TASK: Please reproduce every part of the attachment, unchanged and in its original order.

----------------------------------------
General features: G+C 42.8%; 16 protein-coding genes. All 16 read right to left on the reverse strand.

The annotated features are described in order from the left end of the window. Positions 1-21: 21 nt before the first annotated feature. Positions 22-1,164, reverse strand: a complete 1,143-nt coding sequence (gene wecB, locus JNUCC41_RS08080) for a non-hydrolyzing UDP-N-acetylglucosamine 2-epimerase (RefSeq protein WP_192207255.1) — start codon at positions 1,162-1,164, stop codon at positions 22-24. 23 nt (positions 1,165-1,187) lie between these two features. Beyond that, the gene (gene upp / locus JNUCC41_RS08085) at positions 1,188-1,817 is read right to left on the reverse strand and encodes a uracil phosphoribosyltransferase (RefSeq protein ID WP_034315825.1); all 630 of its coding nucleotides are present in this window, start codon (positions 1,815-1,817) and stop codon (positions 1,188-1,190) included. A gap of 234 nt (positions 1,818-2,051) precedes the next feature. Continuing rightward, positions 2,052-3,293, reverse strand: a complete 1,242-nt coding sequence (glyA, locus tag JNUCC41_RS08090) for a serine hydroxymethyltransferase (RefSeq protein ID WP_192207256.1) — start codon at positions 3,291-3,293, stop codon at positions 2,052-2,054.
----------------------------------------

General features: G+C 42.8%; 16 protein-coding genes. All 16 read right to left on the reverse strand.

The annotated features are described in order from the left end of the window. Positions 1-21: 21 nt before the first annotated feature. Positions 22-1,164, reverse strand: a complete 1,143-nt coding sequence (gene wecB, locus JNUCC41_RS08080) for a non-hydrolyzing UDP-N-acetylglucosamine 2-epimerase (RefSeq protein WP_192207255.1) — start codon at positions 1,162-1,164, stop codon at positions 22-24. 23 nt (positions 1,165-1,187) lie between these two features. Beyond that, the gene (gene upp / locus JNUCC41_RS08085) at positions 1,188-1,817 is read right to left on the reverse strand and encodes a uracil phosphoribosyltransferase (RefSeq protein ID WP_034315825.1); all 630 of its coding nucleotides are present in this window, start codon (positions 1,815-1,817) and stop codon (positions 1,188-1,190) included. A gap of 234 nt (positions 1,818-2,051) precedes the next feature. Continuing rightward, positions 2,052-3,293, reverse strand: a complete 1,242-nt coding sequence (glyA, locus tag JNUCC41_RS08090) for a serine hydroxymethyltransferase (RefSeq protein ID WP_192207256.1) — start codon at positions 3,291-3,293, stop codon at positions 2,052-2,054.